Christopher Carbone of Cumberland has seen that what looks like a daunting setback can become an inspiration. The Community College of Rhode Island 2010 General Studies graduate put himself through school while helping care for his two younger sisters who both have serious health problems.
His adopted sister, Megan, suffers from shaken baby syndrome. She is blind and cannot walk. Carbone’s sister Karli, now 15, was born with cystic fibrosis and is frequently hospitalized. Carbone often stays with her in the hospital overnight, trading shifts with his parents.
“Between work, school and the health issues at home, it’s quite a bit to take on,” Carbone said. “But it’s inspiring seeing the progress they can make having these setbacks. It’s more of an inspiration than something that holds me back.”
Carbone, 24, has used that inspiration to succeed, but he did always consider going to college.
He attended high school in Vermont, where he lived with his cousin, and took automobile refinishing courses with SkillsUSA, a nonprofit organization that provides vocational training to high school and college students.
Although he enjoyed restoration and working with his hands, Carbone began to grow restless.
“The more I thought about it, I didn’t really want to be fixing someone’s wrecked car for the rest of my life,” he said.
Having a lifelong interest in electrical technology, Carbone became an electrical apprentice after graduating from high school in 2004, wiring homes and installing lighting and closed circuit television systems.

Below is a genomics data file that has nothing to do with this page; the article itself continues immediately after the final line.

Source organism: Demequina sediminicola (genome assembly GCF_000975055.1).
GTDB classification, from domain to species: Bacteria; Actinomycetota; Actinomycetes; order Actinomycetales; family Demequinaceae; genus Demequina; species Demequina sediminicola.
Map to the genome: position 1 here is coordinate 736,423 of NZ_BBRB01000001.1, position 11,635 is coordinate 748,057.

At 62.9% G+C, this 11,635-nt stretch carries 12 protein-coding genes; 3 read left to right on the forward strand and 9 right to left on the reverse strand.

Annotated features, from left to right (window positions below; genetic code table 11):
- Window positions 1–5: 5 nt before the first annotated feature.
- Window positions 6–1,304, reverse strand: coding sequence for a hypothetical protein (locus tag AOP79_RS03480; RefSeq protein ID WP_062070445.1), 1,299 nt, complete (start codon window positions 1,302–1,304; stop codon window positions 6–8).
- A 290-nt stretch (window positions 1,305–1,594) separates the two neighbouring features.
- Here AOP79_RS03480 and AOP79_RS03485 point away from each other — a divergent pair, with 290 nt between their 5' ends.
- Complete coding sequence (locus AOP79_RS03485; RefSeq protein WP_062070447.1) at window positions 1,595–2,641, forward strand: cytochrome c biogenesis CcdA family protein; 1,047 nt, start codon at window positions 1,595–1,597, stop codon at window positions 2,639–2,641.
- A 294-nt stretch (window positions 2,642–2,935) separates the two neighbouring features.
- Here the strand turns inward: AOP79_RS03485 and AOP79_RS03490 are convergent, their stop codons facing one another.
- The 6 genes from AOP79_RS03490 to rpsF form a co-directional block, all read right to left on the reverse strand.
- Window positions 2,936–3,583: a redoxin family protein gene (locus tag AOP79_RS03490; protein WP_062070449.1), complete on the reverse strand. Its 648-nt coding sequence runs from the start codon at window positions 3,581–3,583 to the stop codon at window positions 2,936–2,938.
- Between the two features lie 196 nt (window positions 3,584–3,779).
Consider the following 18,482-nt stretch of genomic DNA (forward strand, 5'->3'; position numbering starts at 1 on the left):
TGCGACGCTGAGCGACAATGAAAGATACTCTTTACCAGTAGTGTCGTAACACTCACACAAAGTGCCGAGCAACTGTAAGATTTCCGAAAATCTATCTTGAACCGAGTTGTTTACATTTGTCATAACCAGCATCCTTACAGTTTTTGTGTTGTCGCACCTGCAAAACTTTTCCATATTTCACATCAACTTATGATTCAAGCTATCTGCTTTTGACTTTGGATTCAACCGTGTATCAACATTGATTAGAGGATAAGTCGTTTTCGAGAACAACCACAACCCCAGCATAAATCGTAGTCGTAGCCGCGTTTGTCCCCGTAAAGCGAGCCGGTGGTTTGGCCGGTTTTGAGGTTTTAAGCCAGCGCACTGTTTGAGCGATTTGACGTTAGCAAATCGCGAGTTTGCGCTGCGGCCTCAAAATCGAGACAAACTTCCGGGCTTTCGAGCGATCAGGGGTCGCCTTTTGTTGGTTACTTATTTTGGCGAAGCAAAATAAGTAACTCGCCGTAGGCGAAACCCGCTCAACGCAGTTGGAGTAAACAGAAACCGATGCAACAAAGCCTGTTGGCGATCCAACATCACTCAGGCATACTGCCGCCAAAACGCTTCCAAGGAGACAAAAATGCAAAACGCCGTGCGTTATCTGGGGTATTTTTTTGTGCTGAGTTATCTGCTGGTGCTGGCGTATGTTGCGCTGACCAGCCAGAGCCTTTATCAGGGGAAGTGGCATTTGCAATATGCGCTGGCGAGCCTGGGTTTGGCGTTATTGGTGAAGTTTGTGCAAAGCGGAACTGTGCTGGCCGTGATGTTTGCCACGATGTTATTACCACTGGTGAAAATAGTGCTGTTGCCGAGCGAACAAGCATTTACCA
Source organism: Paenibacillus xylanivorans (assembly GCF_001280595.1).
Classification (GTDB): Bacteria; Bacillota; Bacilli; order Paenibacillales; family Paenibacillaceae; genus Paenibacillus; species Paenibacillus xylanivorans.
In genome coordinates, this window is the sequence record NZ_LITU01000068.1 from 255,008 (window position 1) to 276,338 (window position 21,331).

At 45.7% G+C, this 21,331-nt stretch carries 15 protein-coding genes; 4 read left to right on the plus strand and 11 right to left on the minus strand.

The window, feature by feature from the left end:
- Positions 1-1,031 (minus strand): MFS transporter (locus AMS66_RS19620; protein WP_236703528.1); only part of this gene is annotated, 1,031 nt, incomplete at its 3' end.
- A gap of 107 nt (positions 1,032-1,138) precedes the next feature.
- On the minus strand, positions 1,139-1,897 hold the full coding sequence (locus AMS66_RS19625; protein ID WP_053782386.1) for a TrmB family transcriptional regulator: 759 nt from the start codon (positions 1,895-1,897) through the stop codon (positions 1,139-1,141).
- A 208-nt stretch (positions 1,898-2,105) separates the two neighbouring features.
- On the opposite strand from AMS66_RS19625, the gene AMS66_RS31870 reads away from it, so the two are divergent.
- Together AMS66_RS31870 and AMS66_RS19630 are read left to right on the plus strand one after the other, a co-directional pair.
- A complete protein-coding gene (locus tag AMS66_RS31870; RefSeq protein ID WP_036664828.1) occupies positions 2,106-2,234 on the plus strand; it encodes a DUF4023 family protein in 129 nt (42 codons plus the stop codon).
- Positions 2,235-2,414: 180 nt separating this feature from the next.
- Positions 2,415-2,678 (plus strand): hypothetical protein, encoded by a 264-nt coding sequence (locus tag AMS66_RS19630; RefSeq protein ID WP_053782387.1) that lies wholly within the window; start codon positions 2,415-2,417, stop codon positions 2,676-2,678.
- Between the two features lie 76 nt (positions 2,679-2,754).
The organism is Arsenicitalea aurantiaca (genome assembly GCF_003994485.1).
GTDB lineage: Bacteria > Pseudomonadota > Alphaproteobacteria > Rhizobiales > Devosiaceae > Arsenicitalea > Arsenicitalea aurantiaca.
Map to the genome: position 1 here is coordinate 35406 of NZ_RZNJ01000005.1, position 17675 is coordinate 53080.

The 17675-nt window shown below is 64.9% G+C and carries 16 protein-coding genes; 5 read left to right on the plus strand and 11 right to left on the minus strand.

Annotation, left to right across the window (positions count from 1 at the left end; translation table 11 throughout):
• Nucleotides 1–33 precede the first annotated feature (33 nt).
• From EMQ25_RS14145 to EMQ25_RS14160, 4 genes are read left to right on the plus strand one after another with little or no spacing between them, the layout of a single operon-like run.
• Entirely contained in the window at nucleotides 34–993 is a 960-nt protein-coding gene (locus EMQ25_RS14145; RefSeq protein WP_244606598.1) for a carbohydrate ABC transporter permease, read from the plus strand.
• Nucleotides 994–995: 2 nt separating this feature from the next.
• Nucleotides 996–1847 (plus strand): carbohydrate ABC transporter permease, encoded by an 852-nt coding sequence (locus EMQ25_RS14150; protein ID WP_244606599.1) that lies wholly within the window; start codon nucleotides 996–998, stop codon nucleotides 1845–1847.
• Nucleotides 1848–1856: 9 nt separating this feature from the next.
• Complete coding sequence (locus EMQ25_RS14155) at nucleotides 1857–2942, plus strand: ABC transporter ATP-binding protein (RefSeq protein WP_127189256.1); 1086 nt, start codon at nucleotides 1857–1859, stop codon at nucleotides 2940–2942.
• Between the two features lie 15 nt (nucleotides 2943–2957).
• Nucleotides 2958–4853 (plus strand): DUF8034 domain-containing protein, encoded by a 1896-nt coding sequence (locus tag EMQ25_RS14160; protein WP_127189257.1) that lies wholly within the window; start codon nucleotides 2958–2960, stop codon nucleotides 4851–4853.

Carbone enjoyed this work, but when he hurt his back on the job in July 2007, he began to have second thoughts.
What would happen if he stayed an electrician and hurt himself again when he was older and had a family? How would he support them?
“I decided it was time to do something with my head and not my body,” Carbone said.
He decided to go to school for electrical engineering, which would allow him to remain in the field while also challenging his intellect.
“I feel like I’ve reached a certain degree of mastery in a lot of the areas [of an electrician],” he said. “There’s more to learn but not too much more, and I want to broaden my horizons. That’s why I’m going into the electrical engineering field.”
Carbone moved back to Rhode Island in 2008 to help care for his sisters and decided to enroll at CCRI, where his mother had earned a degree in nursing.
“When I first started here I didn’t know what to expect but the faculty was very helpful,” he said. “If you want it badly enough, they’re willing to help you in any way they can; it’s really great.”
Carbone continued to work as an electrician to pay his way through college, maintaining a 4.0 grade point average until his last semester, and graduated with a 3.92 GPA. He had to move in with his older sister when his office and bedroom were destroyed during the record flooding in March, and he continued to help care for his younger sisters.
“It’s nice to be close to home with sisters who aren’t in the greatest of health,” he said.
Carbone is considering applying to the University of Maine, Ohio State University or the University of Rhode Island to continue his education and become an electrical engineer.
Whichever school he chooses, he plans to be the first person in his family to earn a bachelor’s degree.
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